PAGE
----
US5926804A  Discriminant neural networks  Google Patents
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 G06—COMPUTING; CALCULATING; COUNTING
 G06K—RECOGNITION OF DATA; PRESENTATION OF DATA; RECORD CARRIERS; HANDLING RECORD CARRIERS
 G06K9/00—Methods or arrangements for reading or recognising printed or written characters or for recognising patterns, e.g. fingerprints
 G06K9/62—Methods or arrangements for recognition using electronic means
 G06K9/6267—Classification techniques
 G06K9/6279—Classification techniques relating to the number of classes
 G06K9/628—Multiple classes
 G06K9/6281—Piecewise classification, i.e. whereby each classification requires several discriminant rules

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 G06—COMPUTING; CALCULATING; COUNTING
 G06K—RECOGNITION OF DATA; PRESENTATION OF DATA; RECORD CARRIERS; HANDLING RECORD CARRIERS
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 G06K9/6234—Extracting features by transforming the feature space, e.g. multidimensional scaling; Mappings, e.g. subspace methods based on a discrimination criterion, e.g. discriminant analysis

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Abstract
Description
This invention relates to self configuring electrical circuits known as neural networks, and in particular relates to feedforward neural networks.
Neural networks are generally able to modify themselves during use to favor certain desired connection paths over others and thereby mimic the learning process of association in brains. Neural networks are used in a variety of applications such as pattern recognition and data classification due to their ability to be trained and thereby learn.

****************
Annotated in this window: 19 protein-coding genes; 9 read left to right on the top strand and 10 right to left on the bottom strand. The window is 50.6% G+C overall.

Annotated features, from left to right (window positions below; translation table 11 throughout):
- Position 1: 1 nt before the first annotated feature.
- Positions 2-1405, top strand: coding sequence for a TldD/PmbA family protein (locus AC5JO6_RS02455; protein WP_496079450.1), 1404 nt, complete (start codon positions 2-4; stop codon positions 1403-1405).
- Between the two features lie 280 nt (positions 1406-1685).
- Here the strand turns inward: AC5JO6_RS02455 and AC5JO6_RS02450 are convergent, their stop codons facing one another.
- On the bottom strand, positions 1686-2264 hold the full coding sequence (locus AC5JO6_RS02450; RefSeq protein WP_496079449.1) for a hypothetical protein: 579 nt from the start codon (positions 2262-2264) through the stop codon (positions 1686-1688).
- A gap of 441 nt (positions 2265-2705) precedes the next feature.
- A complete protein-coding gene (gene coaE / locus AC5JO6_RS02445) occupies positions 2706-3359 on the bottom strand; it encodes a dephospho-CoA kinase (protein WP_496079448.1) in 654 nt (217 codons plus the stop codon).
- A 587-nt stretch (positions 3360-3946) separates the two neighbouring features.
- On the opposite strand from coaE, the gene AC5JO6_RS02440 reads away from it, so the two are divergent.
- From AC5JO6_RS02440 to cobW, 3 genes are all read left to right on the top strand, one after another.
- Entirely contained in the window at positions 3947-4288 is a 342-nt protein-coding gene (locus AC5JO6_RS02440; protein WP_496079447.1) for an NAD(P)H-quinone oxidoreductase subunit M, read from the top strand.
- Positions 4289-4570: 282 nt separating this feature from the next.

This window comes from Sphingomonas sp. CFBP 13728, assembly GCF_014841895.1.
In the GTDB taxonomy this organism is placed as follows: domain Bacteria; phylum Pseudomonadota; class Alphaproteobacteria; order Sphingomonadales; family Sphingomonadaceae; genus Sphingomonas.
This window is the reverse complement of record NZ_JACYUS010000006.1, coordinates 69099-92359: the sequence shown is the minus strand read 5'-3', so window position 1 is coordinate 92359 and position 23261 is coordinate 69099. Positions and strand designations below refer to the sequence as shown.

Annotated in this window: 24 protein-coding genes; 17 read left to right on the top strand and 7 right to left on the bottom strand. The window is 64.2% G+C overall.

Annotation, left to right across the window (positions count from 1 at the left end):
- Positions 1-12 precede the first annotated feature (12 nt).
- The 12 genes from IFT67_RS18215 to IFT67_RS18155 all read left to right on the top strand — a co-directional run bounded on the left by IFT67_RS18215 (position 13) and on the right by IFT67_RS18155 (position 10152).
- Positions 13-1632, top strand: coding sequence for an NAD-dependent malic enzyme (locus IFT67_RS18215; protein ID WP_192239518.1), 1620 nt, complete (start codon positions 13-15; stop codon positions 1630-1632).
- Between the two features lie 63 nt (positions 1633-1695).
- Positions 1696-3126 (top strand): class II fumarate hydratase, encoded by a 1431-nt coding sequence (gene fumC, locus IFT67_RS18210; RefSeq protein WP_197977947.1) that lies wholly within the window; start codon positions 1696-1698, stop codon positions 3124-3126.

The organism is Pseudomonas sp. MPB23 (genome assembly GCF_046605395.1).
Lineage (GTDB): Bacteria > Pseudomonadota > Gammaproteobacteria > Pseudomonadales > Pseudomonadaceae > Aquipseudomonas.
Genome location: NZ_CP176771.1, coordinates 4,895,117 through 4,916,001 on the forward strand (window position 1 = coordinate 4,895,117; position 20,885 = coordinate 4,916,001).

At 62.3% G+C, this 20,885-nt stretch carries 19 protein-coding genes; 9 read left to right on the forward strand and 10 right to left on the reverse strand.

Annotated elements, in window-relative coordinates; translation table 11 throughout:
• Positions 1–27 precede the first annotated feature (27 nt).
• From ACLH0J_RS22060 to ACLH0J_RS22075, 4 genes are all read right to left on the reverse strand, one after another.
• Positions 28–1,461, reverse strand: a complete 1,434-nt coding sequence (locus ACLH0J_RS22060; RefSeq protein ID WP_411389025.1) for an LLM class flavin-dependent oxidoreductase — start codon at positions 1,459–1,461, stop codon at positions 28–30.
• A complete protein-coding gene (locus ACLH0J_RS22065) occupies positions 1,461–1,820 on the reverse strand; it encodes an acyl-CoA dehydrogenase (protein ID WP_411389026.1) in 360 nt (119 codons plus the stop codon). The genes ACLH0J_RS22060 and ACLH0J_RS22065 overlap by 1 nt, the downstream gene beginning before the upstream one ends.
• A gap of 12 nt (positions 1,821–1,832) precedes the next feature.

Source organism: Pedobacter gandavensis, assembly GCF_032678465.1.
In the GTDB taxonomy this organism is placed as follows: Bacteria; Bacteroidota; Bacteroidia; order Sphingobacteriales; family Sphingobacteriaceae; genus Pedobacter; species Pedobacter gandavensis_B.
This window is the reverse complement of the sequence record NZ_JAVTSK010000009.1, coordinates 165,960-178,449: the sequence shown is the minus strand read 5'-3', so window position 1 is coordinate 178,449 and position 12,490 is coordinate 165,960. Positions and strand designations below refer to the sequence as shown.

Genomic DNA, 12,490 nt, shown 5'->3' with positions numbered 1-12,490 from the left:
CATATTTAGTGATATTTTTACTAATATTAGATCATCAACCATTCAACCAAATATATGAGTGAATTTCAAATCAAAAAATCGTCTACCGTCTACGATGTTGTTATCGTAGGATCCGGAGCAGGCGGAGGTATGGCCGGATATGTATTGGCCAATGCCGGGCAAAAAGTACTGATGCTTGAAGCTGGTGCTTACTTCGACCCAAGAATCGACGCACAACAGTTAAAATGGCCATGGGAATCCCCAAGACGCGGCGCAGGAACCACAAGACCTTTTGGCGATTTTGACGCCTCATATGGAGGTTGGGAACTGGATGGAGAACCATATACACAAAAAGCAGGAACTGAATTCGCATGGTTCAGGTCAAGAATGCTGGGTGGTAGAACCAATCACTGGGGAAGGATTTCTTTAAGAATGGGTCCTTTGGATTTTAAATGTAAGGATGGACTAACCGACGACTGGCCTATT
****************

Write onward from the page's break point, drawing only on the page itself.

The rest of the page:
Currently, most training criteria and learning rules are defined based on the principle of minimizing the distance between a desired output vector and the actual output vector. The related learning algorithms are developed based on gradient descent methods, such as backpropagation and improved versions thereof. There are, however, a number of practical concerns for gradient training algorithms. First, the basic training algorithms can determine the number of hidden nodes only by retraining many times with different numbers of nodes. Second, the training often converges into a local minimum instead of a global minimum, and third, gradientbased training usually requires an unacceptably long period of time.
To determine the number of hidden nodes, several pruning algorithms have been developed, but pruning only reduces the initial starting set of nodes and is not always efficient. Design methods have also been proposed for computing the number of hidden nodes and initial weights. Although these methods can reduce the training time using backpropagation, they are not efficient in all situations such as with certain classification systems. Training algorithms have further been developed based on the concept of using hidden nodes to partition the input space. However, in some situations more hidden nodes are sometimes used than are necessary.
There is a need, therefore, for a neural network system that avoids the shortcomings of backpropagation and gradient descent training algorithms.
There is also a need for a faster and more efficient method of partitioning the input space with fewer hidden nodes.